The complete suppression of C22-induced embryonic lethality by prevention of LET-607 upregulation argues that LET-607 inappropriately triggers a detrimental response in the embryo. Because LET-607 appears to act as a master regulator of many different factors involved in the secretory process, from the earliest stages of ER targeting to exo- and endocytosis, it will be necessary to examine many different steps of trafficking to determine whether any particular step is specifically disrupted in C22-treated embryos. Interestingly, while previous experiments demonstrated that partial reduction of genes involved in protein trafficking results in osmotic defects in the embryo, C22 induces the same defect in the opposite manner, by increasing expression of genes involved in protein trafficking via LET-607. Therefore, overexpression and reduction of protein trafficking components appear to have a similar outcome. The many quality control checks and feedback pathways that occur during trafficking are probably sensitive to any impairment or imbalance in the sorting process.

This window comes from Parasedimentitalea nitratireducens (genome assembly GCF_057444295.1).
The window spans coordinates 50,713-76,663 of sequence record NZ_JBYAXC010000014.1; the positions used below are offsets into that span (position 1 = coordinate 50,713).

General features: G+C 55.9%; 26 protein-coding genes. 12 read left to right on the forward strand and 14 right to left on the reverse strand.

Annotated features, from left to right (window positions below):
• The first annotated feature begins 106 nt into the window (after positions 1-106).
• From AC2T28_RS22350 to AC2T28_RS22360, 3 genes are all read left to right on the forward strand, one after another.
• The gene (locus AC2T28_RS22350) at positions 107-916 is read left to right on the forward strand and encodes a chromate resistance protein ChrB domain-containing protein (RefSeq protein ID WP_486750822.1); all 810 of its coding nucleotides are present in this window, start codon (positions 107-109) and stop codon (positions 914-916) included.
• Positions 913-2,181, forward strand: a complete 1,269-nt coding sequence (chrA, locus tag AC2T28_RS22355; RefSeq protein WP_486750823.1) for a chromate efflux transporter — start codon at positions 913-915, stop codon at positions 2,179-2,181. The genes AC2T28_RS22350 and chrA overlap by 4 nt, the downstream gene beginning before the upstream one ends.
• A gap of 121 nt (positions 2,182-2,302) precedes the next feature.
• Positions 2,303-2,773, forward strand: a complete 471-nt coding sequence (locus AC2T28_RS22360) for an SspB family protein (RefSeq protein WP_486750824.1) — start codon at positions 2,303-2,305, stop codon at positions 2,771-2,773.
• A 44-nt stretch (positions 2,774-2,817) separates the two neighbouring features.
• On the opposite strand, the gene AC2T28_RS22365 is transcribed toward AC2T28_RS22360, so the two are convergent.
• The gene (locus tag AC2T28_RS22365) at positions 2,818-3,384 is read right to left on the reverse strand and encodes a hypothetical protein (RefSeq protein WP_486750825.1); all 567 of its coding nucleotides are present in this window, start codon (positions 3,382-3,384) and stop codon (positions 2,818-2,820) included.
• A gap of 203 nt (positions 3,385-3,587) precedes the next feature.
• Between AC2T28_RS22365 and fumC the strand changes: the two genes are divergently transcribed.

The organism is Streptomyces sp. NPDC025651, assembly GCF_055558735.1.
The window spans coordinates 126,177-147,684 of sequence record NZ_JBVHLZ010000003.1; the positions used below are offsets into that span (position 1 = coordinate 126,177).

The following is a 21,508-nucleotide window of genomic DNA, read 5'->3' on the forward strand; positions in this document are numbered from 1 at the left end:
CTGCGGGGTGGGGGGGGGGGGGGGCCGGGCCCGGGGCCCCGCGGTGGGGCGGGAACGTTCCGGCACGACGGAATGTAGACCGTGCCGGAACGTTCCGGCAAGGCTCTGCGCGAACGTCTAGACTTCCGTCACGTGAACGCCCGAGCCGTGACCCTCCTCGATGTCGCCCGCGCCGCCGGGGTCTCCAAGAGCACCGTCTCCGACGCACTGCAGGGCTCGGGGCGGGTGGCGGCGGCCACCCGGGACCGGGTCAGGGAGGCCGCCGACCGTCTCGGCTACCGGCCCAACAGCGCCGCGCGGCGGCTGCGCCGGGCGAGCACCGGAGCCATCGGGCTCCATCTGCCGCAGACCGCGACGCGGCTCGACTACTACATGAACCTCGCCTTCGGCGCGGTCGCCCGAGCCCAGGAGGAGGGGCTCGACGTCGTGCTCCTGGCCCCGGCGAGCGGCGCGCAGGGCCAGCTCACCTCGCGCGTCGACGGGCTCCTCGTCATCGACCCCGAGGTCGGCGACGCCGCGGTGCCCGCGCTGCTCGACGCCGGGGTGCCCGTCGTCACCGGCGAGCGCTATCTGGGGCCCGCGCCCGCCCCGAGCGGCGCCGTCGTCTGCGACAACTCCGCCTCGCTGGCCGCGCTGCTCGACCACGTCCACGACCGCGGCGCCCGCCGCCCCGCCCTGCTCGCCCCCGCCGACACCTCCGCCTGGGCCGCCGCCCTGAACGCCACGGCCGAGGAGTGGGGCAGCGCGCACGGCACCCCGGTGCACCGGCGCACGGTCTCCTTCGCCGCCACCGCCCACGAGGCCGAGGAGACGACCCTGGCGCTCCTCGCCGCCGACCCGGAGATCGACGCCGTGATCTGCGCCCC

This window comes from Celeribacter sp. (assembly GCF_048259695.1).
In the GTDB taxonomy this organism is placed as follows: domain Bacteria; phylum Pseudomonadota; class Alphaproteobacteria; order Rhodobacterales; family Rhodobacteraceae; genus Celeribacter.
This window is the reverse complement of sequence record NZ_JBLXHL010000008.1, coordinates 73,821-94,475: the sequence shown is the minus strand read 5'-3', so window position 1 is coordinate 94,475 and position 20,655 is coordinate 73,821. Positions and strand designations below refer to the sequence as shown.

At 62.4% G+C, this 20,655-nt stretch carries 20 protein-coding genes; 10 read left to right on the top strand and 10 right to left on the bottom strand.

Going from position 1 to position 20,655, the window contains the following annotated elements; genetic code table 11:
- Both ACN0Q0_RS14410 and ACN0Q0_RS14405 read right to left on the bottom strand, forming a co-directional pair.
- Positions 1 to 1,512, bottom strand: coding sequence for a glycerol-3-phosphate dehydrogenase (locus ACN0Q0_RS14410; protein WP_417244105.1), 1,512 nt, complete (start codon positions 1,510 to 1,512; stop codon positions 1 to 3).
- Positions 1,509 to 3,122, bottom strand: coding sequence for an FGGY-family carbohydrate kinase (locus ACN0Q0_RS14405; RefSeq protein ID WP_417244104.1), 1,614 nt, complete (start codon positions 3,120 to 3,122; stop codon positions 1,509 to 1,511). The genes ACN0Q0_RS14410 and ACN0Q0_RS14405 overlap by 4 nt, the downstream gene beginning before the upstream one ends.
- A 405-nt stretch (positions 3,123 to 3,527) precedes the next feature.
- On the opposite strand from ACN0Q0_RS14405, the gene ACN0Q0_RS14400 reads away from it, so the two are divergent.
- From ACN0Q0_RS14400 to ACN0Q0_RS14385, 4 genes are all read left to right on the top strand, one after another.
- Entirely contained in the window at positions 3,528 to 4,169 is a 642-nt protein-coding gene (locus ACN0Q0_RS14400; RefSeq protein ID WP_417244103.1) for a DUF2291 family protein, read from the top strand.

In the future, C22 treatment and the let-607 regulatory mutation that we identified will be valuable tools to further dissect mechanisms regulating trafficking in the early embryo. In particular, identification of the direct target of C22 will lead to significant insight into how specificity of the response is achieved. We note that since rapid evolution of the molecules required for fertilization can be an important mechanism for speciation, it is possible that the species-specific action of C22 is due to a target that is fast-evolving or found exclusively in C. elegans strains and not in other related nematode species. Importantly, the reversibility and specificity of C22 makes it useful in the laboratory for other studies examining diverse aspects of the OET, as it can be used to stage embryos. Beyond this specific developmental stage, C22 can be used in studies such as aging assays, where it could serve as an alternative to FUDR treatment to block reproduction (Gandhi et al., 1980; Mitchell et al., 1979). FUDR can be problematic as it has been shown to artificially enhance lifespan in several mutant backgrounds (Aitlhadj and Stürzenbaum, 2010; Anderson et al., 2016; Davies et al., 2012; Van Raamsdonk and Hekimi, 2011). C22 has the added advantage of not altering rates of germ cell proliferation, which can also affect lifespan. In sum, we have identified a novel compound that demonstrates extraordinary specificity even while affecting fundamental cell biological processes, opening new opportunities for probing how cells change in response to specialized developmental events. Ultimately, studies using C22 might point us toward analogous small molecules with similar functions in related, less characterized parasitic nematodes that are relevant in agriculture and human disease.